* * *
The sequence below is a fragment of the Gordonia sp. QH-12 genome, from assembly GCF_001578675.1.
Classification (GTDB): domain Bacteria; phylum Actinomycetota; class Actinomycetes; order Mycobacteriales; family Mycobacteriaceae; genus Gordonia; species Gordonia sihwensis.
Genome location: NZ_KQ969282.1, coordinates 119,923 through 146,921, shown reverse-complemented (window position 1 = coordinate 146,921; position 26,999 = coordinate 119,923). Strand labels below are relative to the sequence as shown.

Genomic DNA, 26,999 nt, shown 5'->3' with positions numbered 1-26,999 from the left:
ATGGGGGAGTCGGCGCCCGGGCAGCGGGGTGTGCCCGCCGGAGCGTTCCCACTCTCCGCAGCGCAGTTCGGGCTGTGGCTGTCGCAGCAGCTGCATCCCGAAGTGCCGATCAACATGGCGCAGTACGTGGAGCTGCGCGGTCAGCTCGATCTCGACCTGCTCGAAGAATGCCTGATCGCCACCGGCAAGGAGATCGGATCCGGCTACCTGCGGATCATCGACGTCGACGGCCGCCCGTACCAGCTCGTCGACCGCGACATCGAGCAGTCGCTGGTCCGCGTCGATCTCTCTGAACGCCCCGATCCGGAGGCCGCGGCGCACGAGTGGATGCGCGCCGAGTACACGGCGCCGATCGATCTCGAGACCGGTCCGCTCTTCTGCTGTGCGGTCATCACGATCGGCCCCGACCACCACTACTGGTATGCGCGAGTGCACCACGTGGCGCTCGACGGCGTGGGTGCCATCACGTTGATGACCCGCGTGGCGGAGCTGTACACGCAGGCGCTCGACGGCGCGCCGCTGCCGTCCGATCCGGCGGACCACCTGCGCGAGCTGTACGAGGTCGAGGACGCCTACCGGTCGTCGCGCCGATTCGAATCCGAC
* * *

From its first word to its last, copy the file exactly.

The sequence below is a fragment of the Gordonia sp. QH-12 genome, from assembly GCF_001578675.1.
Classification (GTDB): domain Bacteria; phylum Actinomycetota; class Actinomycetes; order Mycobacteriales; family Mycobacteriaceae; genus Gordonia; species Gordonia sihwensis.
Genome location: NZ_KQ969282.1, coordinates 119,923 through 146,921, shown reverse-complemented (window position 1 = coordinate 146,921; position 26,999 = coordinate 119,923). Strand labels below are relative to the sequence as shown.

Genomic DNA, 26,999 nt, shown 5'->3' with positions numbered 1-26,999 from the left:
ATGGGGGAGTCGGCGCCCGGGCAGCGGGGTGTGCCCGCCGGAGCGTTCCCACTCTCCGCAGCGCAGTTCGGGCTGTGGCTGTCGCAGCAGCTGCATCCCGAAGTGCCGATCAACATGGCGCAGTACGTGGAGCTGCGCGGTCAGCTCGATCTCGACCTGCTCGAAGAATGCCTGATCGCCACCGGCAAGGAGATCGGATCCGGCTACCTGCGGATCATCGACGTCGACGGCCGCCCGTACCAGCTCGTCGACCGCGACATCGAGCAGTCGCTGGTCCGCGTCGATCTCTCTGAACGCCCCGATCCGGAGGCCGCGGCGCACGAGTGGATGCGCGCCGAGTACACGGCGCCGATCGATCTCGAGACCGGTCCGCTCTTCTGCTGTGCGGTCATCACGATCGGCCCCGACCACCACTACTGGTATGCGCGAGTGCACCACGTGGCGCTCGACGGCGTGGGTGCCATCACGTTGATGACCCGCGTGGCGGAGCTGTACACGCAGGCGCTCGACGGCGCGCCGCTGCCGTCCGATCCGGCGGACCACCTGCGCGAGCTGTACGAGGTCGAGGACGCCTACCGGTCGTCGCGCCGATTCGAATCCGAC